One reason for permitting prevailing § 1132 plaintiffs18 to recover attorney's fees under § 1132(g), even if no bad faith on the part of the defendants is shown, is the one given in Baeten v. Van Ess, 474 F.Supp. 1324, 1332 (E.D.Wis.1979): under pre-ERISA American common law, the courts already had the discretion to award attorney's fees against a losing party who had acted in bad faith, Alyeska Pipeline Co. v. Wilderness Society, 421 U.S. 240, 258-59, 95 S.Ct. 1612, 1622, 44 L.Ed.2d 141 (1975); and there is no reason to believe that by including § 1132(g) in the text of ERISA Congress merely intended to codify this pre-existing common law rule. Cf. Newman v. Piggie Park Enterprises, 390 U.S. 400, 402 n. 4, 88 S.Ct. 964, 966 n. 4, 19 L.Ed.2d 1263 (1968); Eaves v. Penn, 587 F.2d 453, 464-65 (10th Cir. 1978). There is indeed a presumption against construing a statute in such a way as to render it superfluous. Jackson v. Kelley, 557 F.2d 735, 740 (10th Cir. 1977).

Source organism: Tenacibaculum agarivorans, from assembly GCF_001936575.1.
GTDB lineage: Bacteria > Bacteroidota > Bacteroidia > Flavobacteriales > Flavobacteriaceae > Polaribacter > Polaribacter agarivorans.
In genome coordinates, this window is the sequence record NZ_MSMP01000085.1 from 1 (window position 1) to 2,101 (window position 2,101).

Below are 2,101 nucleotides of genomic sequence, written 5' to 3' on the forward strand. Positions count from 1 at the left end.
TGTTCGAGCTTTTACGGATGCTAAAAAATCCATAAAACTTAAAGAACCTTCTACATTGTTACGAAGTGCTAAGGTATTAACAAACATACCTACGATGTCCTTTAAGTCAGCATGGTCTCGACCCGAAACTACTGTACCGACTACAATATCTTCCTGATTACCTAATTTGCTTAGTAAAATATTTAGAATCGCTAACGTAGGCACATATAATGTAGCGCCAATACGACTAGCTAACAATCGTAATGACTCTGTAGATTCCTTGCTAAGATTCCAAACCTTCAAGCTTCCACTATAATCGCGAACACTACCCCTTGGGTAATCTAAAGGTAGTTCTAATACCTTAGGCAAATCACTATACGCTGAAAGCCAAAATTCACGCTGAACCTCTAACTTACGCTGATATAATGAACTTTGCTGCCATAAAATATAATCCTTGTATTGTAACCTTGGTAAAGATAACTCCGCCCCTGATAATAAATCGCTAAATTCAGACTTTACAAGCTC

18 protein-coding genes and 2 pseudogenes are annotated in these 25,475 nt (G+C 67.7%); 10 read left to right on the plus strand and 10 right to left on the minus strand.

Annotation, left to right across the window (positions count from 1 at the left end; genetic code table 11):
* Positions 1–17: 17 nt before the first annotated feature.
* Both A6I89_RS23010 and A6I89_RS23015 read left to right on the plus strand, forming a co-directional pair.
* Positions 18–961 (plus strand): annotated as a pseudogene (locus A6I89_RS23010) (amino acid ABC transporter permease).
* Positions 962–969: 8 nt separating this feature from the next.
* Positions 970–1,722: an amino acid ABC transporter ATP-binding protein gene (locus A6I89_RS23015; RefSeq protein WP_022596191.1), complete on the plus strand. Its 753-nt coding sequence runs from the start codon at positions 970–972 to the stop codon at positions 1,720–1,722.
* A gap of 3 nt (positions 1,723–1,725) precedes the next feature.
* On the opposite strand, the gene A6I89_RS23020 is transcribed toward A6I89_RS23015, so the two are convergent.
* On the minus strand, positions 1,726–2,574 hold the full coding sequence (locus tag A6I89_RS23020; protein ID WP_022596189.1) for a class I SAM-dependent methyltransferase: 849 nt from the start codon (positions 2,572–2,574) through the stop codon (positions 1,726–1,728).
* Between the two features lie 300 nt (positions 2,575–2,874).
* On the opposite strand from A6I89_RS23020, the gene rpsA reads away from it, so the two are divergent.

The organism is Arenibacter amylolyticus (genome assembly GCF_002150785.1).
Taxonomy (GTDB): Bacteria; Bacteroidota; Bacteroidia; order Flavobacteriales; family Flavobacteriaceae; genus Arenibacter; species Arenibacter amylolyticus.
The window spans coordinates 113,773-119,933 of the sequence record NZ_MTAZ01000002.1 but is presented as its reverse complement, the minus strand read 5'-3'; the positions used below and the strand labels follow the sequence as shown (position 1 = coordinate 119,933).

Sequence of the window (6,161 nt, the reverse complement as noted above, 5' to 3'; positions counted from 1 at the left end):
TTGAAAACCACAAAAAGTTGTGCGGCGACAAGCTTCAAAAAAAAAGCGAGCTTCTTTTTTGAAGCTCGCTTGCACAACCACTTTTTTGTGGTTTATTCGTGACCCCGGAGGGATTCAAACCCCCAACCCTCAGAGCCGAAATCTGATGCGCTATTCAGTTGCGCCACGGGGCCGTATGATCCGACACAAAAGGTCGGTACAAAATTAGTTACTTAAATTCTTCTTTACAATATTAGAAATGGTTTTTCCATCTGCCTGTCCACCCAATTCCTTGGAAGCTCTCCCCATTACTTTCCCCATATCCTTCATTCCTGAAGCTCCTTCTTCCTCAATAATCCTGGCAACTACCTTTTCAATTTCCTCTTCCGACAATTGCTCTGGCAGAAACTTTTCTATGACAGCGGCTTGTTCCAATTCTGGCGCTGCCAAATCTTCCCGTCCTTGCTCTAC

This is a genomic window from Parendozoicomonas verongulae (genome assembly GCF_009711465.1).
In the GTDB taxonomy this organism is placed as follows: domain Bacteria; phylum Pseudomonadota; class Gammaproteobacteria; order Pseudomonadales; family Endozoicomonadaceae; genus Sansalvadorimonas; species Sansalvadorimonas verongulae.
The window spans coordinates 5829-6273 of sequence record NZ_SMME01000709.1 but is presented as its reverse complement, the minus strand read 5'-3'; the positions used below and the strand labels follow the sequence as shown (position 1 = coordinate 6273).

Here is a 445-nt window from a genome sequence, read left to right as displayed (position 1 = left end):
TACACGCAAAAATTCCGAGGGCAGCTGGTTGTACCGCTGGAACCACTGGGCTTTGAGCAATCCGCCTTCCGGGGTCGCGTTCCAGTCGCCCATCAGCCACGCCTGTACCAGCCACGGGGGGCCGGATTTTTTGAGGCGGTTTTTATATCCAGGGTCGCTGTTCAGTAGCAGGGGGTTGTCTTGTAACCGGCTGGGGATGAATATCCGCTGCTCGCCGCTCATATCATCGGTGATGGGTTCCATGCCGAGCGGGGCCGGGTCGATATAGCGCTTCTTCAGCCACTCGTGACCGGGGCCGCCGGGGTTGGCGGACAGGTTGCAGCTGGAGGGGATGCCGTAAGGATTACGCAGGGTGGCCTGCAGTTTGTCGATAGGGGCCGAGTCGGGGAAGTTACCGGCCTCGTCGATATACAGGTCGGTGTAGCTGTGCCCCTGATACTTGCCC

Beyond that somewhat technical point, however, we think that § 1132(g), like the rest of ERISA, is remedial legislation that should be construed liberally in favor of those persons it was meant to benefit and protect, namely, participants in and beneficiaries under covered pension and welfare plans; persons, in short, like appellees, who are specifically permitted by § 1132(a) and (f) to sue in the federal courts to enforce their rights under their pension plans. Like the provisions authorizing attorney's fees awards in suits under other federal remedial legislation, § 1132(g) should be read broadly to mean that a plan participant or beneficiary, if he prevails in his suit under § 1132 to enforce his rights under his plan, "should ordinarily recover an attorney's fee unless special circumstances would render such an award unjust." Cf. Newman, supra, 390 U.S. at 400, 88 S.Ct. at 966 (construing the authorization for attorney's fees awards in Title II of the Civil Rights Act of 1964, 42 U.S.C. § 2000a-3(b)); Wharton, supra, 562 F.2d at 557 (construing the Civil Rights Attorney's Fees Award Act of 1976, 42 U.S.C. § 1988 (as amended)). The mere absence of bad faith on the part of the losing defendant is not such a "special circumstance;" nor has Glendenning demonstrated that any other such circumstances exist in this case.19 It follows that the district did not abuse its discretion in awarding attorney's fees to appellees.